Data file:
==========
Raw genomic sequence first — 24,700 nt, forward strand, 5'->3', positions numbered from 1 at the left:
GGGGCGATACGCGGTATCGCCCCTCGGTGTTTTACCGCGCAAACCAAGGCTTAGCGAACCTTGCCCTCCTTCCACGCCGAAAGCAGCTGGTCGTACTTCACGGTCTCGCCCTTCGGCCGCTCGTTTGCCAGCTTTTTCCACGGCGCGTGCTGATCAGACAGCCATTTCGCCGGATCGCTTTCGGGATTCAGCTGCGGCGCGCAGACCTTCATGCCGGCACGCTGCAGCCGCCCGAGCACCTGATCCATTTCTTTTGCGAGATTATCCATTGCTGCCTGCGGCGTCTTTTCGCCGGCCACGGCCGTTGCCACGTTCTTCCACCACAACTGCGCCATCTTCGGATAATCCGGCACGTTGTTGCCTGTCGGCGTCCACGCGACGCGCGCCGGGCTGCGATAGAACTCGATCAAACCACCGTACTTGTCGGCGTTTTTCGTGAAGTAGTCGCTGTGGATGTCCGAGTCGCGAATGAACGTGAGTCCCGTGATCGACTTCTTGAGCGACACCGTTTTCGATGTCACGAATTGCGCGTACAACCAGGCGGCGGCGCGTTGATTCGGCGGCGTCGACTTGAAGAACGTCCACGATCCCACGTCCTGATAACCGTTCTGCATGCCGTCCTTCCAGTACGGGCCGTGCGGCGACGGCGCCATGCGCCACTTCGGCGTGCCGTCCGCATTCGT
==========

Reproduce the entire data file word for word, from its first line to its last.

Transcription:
Raw genomic sequence first — 24,700 nt, forward strand, 5'->3', positions numbered from 1 at the left:
GGGGCGATACGCGGTATCGCCCCTCGGTGTTTTACCGCGCAAACCAAGGCTTAGCGAACCTTGCCCTCCTTCCACGCCGAAAGCAGCTGGTCGTACTTCACGGTCTCGCCCTTCGGCCGCTCGTTTGCCAGCTTTTTCCACGGCGCGTGCTGATCAGACAGCCATTTCGCCGGATCGCTTTCGGGATTCAGCTGCGGCGCGCAGACCTTCATGCCGGCACGCTGCAGCCGCCCGAGCACCTGATCCATTTCTTTTGCGAGATTATCCATTGCTGCCTGCGGCGTCTTTTCGCCGGCCACGGCCGTTGCCACGTTCTTCCACCACAACTGCGCCATCTTCGGATAATCCGGCACGTTGTTGCCTGTCGGCGTCCACGCGACGCGCGCCGGGCTGCGATAGAACTCGATCAAACCACCGTACTTGTCGGCGTTTTTCGTGAAGTAGTCGCTGTGGATGTCCGAGTCGCGAATGAACGTGAGTCCCGTGATCGACTTCTTGAGCGACACCGTTTTCGATGTCACGAATTGCGCGTACAACCAGGCGGCGGCGCGTTGATTCGGCGGCGTCGACTTGAAGAACGTCCACGATCCCACGTCCTGATAACCGTTCTGCATGCCGTCCTTCCAGTACGGGCCGTGCGGCGACGGCGCCATGCGCCACTTCGGCGTGCCGTCCGCATTCGT